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|Title:||Evapotransportation, water table fluctulations, and riparian restoration: report documentary 2007-2008 work|
|Authors:||University of New Mexico. Civil Engineering Research Facility|
Cleverly, James R.
Dahm, Clifford N.
Thibault, James R.
Martinet, Maceo C.
Urban River system
|Publisher:||Coastal and Hydraulics Laboratory (U.S.)|
Engineer Research and Development Center (U.S.)
|Series/Report no.:||ERDC/CHL CR ; 10-4.|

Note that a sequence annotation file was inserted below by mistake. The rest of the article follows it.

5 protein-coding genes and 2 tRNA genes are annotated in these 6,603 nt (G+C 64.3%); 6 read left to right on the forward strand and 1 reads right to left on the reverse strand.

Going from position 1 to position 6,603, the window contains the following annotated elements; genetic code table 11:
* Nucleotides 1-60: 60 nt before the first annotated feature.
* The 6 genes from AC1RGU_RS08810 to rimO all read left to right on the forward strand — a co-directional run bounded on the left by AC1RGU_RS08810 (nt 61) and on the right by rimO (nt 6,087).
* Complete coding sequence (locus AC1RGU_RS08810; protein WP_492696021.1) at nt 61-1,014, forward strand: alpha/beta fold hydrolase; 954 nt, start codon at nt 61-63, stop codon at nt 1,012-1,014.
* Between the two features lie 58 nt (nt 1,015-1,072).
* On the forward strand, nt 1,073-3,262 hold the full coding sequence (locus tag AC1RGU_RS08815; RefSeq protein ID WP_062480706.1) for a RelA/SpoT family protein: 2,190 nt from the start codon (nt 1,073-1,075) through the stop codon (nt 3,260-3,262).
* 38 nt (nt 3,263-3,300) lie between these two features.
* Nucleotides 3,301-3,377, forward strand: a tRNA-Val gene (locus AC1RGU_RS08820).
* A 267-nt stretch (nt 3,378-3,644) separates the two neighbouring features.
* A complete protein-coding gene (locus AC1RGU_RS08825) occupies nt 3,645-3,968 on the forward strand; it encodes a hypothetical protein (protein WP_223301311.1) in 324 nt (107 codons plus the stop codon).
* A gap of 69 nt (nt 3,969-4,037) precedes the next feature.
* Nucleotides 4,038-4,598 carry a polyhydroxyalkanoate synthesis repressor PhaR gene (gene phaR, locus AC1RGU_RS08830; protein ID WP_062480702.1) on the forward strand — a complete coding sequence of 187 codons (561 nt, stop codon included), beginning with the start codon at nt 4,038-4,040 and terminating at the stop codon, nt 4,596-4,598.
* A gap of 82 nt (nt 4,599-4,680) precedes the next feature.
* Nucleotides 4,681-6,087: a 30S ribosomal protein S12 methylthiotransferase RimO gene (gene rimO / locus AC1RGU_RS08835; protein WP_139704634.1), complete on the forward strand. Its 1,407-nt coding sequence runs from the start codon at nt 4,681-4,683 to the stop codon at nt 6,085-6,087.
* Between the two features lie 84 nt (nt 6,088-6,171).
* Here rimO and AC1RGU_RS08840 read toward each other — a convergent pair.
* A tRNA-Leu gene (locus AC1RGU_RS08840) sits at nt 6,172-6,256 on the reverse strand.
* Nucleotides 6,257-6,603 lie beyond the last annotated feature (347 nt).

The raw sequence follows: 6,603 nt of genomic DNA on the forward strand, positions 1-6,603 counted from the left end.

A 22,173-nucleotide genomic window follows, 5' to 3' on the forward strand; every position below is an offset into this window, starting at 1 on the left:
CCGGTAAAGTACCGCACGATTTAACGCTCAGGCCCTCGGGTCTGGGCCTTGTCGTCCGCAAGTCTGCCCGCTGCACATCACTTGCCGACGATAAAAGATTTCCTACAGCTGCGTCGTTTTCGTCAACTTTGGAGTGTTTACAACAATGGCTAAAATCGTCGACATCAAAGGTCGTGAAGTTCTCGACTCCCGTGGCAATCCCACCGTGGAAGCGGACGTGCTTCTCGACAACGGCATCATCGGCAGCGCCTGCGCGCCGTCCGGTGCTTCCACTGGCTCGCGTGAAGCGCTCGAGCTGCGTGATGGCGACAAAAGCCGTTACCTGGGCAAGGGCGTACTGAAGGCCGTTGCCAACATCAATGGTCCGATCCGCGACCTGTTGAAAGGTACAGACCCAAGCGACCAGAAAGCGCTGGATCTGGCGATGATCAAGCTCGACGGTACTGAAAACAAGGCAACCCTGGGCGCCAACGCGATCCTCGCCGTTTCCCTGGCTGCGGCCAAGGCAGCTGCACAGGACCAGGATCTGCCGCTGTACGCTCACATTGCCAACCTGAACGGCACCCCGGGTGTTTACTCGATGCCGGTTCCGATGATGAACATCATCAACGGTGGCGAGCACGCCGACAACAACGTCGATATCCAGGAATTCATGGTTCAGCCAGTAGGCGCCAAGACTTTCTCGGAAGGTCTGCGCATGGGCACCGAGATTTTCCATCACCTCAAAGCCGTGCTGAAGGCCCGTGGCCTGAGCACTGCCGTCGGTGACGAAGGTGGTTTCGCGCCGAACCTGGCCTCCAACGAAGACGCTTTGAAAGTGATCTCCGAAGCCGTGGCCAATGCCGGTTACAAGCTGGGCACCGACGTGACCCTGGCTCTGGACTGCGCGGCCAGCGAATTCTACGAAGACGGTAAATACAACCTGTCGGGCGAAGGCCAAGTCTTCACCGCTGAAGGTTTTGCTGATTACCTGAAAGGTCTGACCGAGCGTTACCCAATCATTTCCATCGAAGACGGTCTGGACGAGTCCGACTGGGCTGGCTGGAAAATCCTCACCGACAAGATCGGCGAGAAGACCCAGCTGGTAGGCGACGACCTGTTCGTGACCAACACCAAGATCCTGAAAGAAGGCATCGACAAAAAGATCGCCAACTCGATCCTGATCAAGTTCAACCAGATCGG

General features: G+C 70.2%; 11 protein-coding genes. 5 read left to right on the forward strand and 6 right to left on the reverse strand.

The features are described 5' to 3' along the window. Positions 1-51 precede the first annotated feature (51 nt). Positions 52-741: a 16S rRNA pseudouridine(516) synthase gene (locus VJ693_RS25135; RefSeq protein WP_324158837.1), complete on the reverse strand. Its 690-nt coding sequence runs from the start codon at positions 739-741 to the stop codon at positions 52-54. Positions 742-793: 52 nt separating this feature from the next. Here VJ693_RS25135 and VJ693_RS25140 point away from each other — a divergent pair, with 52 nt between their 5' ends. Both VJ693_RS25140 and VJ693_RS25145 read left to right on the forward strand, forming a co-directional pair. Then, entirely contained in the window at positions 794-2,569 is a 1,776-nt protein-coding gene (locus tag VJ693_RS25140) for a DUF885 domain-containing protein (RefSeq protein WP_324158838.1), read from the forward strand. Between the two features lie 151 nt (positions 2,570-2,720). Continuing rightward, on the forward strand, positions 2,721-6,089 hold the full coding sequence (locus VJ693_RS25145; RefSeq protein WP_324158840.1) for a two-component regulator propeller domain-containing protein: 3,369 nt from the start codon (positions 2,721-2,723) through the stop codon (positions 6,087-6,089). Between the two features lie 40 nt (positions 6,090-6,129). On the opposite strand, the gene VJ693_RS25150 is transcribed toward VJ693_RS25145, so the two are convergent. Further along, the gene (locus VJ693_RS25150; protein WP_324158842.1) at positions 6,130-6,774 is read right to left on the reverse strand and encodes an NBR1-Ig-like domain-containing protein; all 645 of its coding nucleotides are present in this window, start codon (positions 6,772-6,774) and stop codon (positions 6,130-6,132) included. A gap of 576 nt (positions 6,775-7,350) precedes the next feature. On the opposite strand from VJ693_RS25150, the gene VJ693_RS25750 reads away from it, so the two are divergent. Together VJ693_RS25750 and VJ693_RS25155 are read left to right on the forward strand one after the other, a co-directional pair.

ABSTRACT: Water use by riverside phreatophyte ecosystems, also referred to as evapotranspiration or just ET, makes up a significant proportion of a river basin’s water budget depletions. As phreatophytes, riparian plants access groundwater for their water supply. The objective of this study is to characterize ET depletions from various representative riparian land cover types and to describe the groundwater-vegetation interactions that relate ET to local hydrology. Measurements of ET and groundwater are made at various locations within the city of Albuquerque, NM, and along the Middle Rio Grande. ET is measured from eddy covariance flux towers and groundwater levels are continuously monitored using commercially available submersible pressure transducers. Results show that modest water salvage can be claimed from riparian restoration projects that are properly implemented while additional water losses are possible when necessary followup is not undertaken. Bare soil is shown to lose less water to evaporation than previously expected, and urban hydrology (e.g., waste water return) maintains high ET rates in whichever species grow in the outfall. Remote sensing of riparian vegetation clearly shows the effects of fires in the urban reach, the initial decline in vegetation density, leaf area index, and ET. This research illustrates the importance of identifying the hydrologic and vegetative factors controlling ET in a large, urban river system.
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